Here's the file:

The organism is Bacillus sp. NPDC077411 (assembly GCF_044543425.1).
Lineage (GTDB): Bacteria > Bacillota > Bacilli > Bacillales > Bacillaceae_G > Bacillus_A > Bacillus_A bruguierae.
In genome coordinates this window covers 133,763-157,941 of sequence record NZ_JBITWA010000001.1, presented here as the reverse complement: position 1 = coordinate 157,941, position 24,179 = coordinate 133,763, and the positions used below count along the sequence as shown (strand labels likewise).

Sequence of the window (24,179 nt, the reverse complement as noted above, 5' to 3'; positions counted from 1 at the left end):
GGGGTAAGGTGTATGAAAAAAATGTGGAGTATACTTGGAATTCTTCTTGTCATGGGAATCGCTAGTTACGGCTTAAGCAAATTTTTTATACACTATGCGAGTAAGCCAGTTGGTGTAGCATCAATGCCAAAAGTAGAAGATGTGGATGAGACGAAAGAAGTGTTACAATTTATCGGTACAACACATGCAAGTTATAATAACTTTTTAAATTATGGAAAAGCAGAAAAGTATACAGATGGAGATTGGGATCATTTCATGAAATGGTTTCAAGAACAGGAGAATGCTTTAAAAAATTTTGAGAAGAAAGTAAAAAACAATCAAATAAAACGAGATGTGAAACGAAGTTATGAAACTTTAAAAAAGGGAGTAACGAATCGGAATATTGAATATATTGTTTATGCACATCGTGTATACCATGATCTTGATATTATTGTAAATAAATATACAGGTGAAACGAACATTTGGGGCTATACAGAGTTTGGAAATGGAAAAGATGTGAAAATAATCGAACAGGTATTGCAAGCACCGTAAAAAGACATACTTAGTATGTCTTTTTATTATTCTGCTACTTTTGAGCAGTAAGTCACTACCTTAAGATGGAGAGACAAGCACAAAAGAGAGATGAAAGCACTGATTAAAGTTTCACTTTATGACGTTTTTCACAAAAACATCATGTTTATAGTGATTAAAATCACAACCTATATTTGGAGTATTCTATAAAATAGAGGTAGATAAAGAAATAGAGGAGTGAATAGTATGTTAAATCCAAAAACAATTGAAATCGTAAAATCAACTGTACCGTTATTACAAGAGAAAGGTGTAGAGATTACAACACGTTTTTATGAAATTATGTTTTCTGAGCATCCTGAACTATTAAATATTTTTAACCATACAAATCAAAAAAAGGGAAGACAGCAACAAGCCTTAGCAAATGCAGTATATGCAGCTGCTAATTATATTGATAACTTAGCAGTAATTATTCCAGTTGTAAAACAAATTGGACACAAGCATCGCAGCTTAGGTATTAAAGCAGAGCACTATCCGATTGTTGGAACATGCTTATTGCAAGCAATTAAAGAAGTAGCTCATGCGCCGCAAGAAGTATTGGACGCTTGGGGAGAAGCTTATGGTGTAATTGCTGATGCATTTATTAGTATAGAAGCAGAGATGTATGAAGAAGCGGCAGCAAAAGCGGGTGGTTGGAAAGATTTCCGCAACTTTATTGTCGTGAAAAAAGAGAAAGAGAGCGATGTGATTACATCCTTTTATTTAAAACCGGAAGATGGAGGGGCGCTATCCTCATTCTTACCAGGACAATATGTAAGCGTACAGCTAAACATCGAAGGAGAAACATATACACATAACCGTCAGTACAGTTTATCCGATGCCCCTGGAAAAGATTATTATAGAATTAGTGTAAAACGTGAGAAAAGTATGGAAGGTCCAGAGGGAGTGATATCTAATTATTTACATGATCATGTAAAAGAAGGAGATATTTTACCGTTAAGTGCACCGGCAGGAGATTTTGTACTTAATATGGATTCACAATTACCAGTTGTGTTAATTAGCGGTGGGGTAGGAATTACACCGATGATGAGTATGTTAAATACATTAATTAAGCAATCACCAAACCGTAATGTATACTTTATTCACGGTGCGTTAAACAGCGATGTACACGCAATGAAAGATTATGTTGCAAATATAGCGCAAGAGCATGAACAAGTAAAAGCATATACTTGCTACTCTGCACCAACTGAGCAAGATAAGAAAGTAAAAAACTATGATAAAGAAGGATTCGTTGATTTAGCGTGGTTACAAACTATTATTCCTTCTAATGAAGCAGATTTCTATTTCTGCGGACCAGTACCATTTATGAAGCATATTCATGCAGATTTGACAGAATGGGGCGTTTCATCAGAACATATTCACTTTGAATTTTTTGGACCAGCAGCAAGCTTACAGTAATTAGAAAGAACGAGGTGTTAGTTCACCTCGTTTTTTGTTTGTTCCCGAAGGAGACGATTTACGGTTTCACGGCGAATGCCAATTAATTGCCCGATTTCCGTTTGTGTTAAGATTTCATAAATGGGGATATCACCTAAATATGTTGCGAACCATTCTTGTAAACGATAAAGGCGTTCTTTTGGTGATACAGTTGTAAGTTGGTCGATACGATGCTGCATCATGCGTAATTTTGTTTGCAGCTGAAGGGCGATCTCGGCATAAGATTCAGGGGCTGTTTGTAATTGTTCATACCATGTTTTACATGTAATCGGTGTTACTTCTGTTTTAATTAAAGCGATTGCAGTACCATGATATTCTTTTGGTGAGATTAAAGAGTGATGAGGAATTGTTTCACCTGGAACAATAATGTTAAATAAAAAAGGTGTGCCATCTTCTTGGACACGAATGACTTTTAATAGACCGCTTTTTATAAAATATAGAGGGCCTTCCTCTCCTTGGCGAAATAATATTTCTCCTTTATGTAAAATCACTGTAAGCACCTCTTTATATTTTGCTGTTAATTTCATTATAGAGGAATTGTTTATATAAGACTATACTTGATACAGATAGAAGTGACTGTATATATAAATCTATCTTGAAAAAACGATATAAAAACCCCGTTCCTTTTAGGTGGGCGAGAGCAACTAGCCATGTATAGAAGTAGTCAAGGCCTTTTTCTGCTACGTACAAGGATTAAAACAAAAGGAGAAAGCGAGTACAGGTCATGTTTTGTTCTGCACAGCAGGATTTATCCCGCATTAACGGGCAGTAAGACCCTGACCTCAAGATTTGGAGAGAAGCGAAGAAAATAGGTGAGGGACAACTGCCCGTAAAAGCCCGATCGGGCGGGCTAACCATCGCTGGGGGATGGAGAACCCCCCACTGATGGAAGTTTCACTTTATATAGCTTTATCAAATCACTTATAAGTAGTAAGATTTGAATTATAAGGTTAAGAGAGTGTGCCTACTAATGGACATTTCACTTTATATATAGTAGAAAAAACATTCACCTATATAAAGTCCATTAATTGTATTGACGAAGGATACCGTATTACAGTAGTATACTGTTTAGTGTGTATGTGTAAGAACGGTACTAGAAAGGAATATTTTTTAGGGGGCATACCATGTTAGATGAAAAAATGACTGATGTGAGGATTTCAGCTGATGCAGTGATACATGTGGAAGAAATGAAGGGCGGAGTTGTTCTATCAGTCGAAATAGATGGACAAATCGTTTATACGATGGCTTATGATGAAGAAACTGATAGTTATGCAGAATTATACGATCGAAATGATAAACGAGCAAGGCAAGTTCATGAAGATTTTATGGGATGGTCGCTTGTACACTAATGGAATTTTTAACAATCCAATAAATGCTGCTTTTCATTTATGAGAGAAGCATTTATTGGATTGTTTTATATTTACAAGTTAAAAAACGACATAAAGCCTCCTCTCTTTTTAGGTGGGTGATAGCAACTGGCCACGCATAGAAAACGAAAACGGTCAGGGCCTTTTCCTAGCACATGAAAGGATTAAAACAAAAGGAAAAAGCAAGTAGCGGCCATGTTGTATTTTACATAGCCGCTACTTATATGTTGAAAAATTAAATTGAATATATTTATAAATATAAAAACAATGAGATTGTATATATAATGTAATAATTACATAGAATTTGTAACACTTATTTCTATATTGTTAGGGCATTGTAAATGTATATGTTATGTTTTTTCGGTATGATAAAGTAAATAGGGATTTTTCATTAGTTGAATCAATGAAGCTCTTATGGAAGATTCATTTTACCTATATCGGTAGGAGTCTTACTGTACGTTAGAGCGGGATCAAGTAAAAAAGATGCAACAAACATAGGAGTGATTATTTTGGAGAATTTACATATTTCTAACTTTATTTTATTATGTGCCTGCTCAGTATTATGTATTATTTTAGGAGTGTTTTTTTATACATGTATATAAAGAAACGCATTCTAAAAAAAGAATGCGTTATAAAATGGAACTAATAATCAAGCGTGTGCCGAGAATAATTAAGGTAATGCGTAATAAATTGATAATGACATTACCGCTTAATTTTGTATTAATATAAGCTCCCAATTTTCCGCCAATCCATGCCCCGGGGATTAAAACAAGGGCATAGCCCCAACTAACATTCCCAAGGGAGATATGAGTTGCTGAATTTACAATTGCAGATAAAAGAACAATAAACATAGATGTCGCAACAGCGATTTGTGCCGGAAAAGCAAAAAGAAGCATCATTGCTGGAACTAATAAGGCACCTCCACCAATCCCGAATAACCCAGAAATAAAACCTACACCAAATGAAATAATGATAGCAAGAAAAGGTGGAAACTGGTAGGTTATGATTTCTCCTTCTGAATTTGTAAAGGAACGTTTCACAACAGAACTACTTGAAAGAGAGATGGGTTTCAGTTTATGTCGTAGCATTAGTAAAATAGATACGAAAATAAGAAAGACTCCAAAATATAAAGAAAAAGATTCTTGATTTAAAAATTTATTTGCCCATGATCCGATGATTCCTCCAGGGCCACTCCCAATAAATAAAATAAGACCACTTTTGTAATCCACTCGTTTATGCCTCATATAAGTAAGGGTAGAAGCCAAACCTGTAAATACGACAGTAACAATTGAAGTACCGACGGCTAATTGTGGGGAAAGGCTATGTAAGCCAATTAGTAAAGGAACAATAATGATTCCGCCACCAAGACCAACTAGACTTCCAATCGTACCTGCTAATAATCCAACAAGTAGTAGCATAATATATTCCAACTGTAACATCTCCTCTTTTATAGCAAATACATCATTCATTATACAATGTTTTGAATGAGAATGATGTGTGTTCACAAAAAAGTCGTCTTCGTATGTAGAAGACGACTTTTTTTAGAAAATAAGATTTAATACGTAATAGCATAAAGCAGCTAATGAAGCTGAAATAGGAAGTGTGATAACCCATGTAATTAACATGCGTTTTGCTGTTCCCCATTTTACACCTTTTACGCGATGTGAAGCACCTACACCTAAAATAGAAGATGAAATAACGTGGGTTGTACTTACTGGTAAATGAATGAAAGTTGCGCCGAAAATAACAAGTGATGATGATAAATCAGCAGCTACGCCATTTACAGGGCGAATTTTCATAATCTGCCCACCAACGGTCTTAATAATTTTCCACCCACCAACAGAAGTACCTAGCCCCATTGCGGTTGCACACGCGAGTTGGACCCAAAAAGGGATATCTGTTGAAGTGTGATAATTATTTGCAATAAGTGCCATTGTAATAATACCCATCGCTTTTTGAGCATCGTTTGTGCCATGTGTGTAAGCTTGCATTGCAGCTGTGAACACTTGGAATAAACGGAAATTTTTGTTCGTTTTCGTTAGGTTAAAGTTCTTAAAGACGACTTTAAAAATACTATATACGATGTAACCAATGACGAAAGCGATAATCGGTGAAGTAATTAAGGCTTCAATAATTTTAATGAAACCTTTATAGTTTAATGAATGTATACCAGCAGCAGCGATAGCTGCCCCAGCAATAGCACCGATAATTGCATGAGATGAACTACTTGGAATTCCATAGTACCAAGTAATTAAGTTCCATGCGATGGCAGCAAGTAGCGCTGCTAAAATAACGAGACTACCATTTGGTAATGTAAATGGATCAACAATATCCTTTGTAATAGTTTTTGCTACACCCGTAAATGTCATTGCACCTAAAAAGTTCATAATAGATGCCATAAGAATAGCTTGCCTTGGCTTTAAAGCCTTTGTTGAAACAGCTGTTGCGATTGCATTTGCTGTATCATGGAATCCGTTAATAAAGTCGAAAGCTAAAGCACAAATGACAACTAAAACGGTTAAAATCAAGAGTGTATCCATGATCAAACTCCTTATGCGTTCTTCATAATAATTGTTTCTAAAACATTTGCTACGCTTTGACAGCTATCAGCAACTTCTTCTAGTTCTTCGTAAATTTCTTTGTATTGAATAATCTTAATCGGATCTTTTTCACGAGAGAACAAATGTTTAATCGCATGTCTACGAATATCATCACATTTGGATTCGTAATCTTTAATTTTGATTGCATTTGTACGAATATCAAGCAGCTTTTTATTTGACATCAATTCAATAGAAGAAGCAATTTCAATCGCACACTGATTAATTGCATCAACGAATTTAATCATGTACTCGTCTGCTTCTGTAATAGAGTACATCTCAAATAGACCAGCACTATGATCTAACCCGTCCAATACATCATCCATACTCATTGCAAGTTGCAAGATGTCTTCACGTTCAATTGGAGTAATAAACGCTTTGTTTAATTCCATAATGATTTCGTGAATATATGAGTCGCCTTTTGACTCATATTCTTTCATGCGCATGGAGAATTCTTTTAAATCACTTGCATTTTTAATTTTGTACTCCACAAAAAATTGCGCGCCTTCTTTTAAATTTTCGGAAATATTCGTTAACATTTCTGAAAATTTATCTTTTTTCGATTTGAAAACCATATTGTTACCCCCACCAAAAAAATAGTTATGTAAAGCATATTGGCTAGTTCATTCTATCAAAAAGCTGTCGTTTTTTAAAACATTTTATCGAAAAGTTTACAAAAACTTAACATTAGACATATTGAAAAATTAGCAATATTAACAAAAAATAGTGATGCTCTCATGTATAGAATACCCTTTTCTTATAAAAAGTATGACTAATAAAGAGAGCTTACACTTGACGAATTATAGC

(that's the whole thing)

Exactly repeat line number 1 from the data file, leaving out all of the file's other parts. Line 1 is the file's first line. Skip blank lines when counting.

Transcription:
The organism is Bacillus sp. NPDC077411 (assembly GCF_044543425.1).